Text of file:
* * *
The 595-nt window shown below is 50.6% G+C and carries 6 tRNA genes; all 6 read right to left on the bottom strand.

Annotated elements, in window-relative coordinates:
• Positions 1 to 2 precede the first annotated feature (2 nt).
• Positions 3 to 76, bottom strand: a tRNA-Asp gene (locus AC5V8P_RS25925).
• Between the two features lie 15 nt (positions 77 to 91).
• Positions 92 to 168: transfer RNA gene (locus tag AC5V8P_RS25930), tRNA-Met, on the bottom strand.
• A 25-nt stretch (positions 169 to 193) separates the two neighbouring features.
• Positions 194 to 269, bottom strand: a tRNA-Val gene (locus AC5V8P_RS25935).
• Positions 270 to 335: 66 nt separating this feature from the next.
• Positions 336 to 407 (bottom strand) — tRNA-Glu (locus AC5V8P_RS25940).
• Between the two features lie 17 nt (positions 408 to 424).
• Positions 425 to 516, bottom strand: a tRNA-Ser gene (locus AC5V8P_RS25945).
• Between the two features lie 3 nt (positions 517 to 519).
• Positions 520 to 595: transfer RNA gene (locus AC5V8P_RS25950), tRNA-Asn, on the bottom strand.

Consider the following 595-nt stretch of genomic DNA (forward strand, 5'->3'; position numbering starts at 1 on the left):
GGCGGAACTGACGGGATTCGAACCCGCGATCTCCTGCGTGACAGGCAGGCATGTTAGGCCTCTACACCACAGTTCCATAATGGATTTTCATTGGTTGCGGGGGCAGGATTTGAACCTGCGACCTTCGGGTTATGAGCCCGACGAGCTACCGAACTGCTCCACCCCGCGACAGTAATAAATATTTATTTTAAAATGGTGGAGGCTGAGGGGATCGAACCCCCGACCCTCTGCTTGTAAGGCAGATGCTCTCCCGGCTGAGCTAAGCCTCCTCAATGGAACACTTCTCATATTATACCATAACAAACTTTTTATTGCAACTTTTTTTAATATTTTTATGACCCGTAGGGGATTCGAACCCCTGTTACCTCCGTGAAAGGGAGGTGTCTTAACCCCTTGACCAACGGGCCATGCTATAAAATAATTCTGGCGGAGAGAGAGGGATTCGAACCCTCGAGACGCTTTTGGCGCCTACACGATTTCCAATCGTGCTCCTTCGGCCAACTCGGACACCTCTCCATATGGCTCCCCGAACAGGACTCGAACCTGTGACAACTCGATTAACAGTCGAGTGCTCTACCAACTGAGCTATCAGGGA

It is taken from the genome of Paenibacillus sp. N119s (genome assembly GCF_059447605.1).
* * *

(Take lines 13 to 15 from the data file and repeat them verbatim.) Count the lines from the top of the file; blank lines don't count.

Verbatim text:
• Between the two features lie 3 nt (positions 517 to 519).
• Positions 520 to 595: transfer RNA gene (locus AC5V8P_RS25950), tRNA-Asn, on the bottom strand.

Consider the following 595-nt stretch of genomic DNA (forward strand, 5'->3'; position numbering starts at 1 on the left):